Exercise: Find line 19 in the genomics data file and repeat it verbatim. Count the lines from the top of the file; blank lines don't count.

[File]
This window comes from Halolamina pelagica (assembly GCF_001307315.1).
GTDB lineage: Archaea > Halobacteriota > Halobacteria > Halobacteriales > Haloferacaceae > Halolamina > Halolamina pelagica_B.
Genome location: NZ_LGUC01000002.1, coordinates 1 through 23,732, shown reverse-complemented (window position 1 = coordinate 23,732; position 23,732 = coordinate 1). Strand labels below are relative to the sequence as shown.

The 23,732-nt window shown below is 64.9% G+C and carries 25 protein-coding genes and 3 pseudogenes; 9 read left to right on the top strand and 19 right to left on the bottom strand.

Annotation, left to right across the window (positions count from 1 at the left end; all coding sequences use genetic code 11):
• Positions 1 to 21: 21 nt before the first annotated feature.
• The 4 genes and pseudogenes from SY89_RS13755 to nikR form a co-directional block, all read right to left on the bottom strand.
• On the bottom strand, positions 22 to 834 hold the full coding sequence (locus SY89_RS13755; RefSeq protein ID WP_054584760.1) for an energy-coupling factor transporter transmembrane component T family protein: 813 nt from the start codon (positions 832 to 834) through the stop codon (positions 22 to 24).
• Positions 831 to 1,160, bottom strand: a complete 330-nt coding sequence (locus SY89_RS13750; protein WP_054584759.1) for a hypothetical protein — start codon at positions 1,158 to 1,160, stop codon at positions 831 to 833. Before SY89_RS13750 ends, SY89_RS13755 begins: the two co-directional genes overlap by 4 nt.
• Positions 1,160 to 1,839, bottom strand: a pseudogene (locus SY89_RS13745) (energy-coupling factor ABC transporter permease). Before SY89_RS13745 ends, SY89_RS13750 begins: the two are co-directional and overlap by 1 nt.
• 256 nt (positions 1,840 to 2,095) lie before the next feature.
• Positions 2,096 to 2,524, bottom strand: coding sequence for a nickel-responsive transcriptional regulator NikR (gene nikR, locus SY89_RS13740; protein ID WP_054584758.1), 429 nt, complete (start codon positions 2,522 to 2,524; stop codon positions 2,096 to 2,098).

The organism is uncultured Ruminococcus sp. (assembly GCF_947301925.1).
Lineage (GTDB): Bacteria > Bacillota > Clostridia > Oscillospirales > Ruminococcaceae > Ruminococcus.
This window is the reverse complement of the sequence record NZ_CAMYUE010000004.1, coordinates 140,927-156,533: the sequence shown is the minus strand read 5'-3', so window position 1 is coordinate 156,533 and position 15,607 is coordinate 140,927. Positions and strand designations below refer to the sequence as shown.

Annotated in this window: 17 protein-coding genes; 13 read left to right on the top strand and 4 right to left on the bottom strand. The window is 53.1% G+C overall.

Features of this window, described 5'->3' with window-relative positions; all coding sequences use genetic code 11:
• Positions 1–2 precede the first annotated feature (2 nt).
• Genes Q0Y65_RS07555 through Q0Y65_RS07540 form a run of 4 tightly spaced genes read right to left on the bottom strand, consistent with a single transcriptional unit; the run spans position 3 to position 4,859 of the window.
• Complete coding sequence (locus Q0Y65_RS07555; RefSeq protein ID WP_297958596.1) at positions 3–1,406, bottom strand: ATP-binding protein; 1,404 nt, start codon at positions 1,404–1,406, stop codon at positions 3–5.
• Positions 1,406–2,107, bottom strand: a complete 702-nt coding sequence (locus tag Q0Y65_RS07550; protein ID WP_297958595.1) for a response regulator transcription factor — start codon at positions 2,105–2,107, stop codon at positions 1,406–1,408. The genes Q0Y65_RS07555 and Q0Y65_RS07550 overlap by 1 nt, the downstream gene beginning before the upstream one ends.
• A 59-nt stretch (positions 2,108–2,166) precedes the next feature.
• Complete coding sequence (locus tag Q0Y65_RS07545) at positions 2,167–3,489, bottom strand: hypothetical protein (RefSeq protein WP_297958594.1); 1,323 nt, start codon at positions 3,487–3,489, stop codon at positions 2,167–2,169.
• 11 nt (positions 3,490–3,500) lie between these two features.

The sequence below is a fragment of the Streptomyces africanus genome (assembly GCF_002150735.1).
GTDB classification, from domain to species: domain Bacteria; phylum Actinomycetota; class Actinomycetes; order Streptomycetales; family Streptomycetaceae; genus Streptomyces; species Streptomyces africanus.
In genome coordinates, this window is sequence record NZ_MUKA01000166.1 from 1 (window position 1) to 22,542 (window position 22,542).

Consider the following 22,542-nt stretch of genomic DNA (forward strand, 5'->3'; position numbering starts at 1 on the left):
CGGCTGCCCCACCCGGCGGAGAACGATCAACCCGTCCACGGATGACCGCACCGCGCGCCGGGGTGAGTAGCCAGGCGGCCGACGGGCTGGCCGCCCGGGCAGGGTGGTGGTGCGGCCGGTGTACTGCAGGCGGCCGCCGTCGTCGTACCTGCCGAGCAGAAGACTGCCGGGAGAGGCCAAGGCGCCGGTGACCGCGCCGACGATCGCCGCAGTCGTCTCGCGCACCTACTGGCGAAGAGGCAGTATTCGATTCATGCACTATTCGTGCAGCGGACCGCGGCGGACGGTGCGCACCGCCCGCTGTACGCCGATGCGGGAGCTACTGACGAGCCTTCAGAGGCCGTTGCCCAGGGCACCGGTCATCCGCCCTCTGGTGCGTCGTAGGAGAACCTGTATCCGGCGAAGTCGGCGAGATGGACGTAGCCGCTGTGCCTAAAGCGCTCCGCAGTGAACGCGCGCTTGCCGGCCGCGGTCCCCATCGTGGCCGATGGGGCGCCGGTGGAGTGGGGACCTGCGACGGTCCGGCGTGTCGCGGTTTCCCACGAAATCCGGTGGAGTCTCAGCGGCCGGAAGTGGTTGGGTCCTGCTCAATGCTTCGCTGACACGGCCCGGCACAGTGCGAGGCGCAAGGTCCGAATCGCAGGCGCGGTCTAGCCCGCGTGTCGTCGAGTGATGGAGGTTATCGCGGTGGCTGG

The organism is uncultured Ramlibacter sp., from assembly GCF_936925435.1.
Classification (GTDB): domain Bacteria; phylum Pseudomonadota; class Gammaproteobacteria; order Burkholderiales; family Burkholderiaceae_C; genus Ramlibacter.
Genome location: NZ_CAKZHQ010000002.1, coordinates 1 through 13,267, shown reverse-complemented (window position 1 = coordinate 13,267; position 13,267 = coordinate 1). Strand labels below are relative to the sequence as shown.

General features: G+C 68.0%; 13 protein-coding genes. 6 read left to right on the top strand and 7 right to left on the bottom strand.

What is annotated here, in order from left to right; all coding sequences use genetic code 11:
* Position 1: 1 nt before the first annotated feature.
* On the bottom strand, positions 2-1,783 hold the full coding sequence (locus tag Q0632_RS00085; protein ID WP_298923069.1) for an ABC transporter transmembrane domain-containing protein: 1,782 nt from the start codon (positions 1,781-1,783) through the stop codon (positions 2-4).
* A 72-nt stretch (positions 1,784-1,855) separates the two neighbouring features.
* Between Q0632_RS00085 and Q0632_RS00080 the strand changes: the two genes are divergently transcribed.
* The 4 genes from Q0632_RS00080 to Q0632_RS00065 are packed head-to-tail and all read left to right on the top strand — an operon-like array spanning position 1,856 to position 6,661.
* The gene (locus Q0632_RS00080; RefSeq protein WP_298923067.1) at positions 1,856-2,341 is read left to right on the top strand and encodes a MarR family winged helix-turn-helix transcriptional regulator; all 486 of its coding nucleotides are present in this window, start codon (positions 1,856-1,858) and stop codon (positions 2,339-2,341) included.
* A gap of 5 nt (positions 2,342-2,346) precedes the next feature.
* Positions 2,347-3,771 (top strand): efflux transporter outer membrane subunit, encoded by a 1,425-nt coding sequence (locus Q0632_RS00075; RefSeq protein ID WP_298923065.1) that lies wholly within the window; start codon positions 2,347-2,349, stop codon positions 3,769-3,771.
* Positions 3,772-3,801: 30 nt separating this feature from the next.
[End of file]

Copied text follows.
• Genes Q0Y65_RS07555 through Q0Y65_RS07540 form a run of 4 tightly spaced genes read right to left on the bottom strand, consistent with a single transcriptional unit; the run spans position 3 to position 4,859 of the window.